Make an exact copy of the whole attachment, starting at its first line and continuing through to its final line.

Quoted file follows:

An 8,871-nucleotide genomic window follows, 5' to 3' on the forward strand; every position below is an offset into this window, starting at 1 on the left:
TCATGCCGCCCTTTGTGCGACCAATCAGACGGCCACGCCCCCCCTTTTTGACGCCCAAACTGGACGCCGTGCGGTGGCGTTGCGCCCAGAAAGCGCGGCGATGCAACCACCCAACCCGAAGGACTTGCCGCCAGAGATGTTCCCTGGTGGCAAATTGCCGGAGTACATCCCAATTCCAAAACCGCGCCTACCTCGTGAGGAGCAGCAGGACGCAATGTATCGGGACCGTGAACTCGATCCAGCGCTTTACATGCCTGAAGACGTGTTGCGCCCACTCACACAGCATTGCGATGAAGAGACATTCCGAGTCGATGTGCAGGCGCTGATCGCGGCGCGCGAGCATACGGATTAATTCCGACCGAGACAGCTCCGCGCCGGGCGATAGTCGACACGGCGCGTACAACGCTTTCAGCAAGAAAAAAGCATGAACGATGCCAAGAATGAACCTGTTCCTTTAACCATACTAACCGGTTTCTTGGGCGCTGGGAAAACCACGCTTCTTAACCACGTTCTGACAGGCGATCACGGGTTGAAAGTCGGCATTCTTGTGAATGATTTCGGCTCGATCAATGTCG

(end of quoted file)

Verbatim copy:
An 8,871-nucleotide genomic window follows, 5' to 3' on the forward strand; every position below is an offset into this window, starting at 1 on the left:
TCATGCCGCCCTTTGTGCGACCAATCAGACGGCCACGCCCCCCCTTTTTGACGCCCAAACTGGACGCCGTGCGGTGGCGTTGCGCCCAGAAAGCGCGGCGATGCAACCACCCAACCCGAAGGACTTGCCGCCAGAGATGTTCCCTGGTGGCAAATTGCCGGAGTACATCCCAATTCCAAAACCGCGCCTACCTCGTGAGGAGCAGCAGGACGCAATGTATCGGGACCGTGAACTCGATCCAGCGCTTTACATGCCTGAAGACGTGTTGCGCCCACTCACACAGCATTGCGATGAAGAGACATTCCGAGTCGATGTGCAGGCGCTGATCGCGGCGCGCGAGCATACGGATTAATTCCGACCGAGACAGCTCCGCGCCGGGCGATAGTCGACACGGCGCGTACAACGCTTTCAGCAAGAAAAAAGCATGAACGATGCCAAGAATGAACCTGTTCCTTTAACCATACTAACCGGTTTCTTGGGCGCTGGGAAAACCACGCTTCTTAACCACGTTCTGACAGGCGATCACGGGTTGAAAGTCGGCATTCTTGTGAATGATTTCGGCTCGATCAATGTCG